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Blog Tesla Releases Data on Utah Autopilot Crash

Discussion in 'Autopilot & Autonomous/FSD' started by TMC Staff, May 17, 2018.

  1. Tam

    Tam Well-Known Member

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    #61 Tam, May 17, 2018
    Last edited: May 17, 2018
    You're missing an important factor:

    It's an unfinished product that is still in its infancy and it is incompetent to be left unsupervised!

    The goal is inching toward self-driving so that you can sleep at home while your car sneaks out of your garage and makes money but the design is to release a little bit of progress at a time for those who are willing to pay and take responsibility for it.

    Despite of its limitations, I've found it safe and very relaxing for the past 14 months since I first got it!
     
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  2. whitex

    whitex Well-Known Member

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    Where does the user manual or Tesla state that users should read up on the radar operation? The problem is Tesla is very carefully wording their fine print (how many people actually read the manual or the on-screen EULAs?). They should state it in large print "While in Auto-Pilot mode, the car will from time to time attempt to drive into oncoming traffic, concrete barriers, trucks, buses, etc. which will result in an accident and possibly death unless the driver prevented the action of the auto-pilot.". Or maybe even for people with shorter attention span - "Be ready because you'll only have few seconds or less to stop me from killing you".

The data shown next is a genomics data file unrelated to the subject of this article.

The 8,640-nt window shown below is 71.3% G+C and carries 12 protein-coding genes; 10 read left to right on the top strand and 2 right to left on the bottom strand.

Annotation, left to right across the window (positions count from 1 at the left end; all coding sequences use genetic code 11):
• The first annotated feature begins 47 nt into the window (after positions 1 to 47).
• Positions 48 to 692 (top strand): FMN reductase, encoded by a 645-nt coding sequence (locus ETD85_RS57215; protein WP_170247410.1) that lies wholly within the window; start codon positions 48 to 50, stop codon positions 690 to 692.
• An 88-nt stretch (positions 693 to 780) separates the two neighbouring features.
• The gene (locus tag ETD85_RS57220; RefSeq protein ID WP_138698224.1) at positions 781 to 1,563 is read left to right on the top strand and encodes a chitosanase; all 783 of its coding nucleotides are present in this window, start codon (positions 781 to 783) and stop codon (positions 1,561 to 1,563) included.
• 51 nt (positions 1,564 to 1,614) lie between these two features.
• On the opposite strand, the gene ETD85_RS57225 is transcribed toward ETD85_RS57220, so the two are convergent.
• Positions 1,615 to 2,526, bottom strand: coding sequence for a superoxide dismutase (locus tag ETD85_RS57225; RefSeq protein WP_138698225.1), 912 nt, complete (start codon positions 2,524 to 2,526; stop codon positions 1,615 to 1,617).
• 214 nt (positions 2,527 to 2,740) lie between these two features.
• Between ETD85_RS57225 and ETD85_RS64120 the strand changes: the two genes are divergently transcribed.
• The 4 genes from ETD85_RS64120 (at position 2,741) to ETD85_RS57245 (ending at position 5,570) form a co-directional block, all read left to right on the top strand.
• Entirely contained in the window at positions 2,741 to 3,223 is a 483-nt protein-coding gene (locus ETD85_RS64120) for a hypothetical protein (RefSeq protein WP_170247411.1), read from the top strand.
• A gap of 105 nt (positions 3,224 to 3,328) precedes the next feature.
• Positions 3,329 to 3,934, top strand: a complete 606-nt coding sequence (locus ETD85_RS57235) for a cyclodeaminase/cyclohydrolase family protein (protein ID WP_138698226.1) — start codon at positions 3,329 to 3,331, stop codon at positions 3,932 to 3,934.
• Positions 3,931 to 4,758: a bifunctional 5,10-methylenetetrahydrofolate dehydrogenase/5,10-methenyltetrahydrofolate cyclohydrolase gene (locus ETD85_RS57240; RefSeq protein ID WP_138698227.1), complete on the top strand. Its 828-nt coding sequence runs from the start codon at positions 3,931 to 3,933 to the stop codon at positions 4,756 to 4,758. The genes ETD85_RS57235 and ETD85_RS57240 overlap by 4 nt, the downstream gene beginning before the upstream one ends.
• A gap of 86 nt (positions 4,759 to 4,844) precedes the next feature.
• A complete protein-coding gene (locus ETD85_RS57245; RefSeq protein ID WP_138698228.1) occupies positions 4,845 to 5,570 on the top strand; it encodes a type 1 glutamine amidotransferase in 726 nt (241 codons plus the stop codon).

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  3. fbitz777

    fbitz777 Member

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    Question: with upcoming FSD enabled, this accident would not have happened, right? I have serous doubt now reading this thread about the limits of Radar or vision processing that FSD will ever work on AP2.0/2.5 hardware. Or are we saying that software will overcome the current limitations?

    Apparently I am slated to get $115 back on my 5000$ EAP....I predict there will be refunds for FSD once people come out of their 3 year lease without having been able to enjoy FSD

    Tesla agrees to partially reimburse people who bought Autopilot 2.0 in $5 million settlement of class action lawsuit
     
  4. Tam

    Tam Well-Known Member

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    Radar receives its bounced back signal that there's a 0 MPH object in its lane very fine but the software needs to be smart enough to know it's a harmless aluminum soda bottom that it can run over or it's a fire truck that it should apply brakes from far away!

    It's the same way with 5 cameras (3 from front windshield and 2 from forward-looking side cameras). Those 5 cameras can detect this fire truck fine from different angles if one misses it. The problem is who has time to code what a fire truck look like and what a harmless aluminum soda bottom look like and repeat that process to countless other objects?

    Tesla thinks its software will be able to figure that out.

    However, that kind of software takes fast processing power in real time before a decision to run over an object or avoid it. It needs Supercomputing processing power and lightning speed decsision! Tesla thinks its chips are powerful enough but it can switch out for a more powerful one as needed.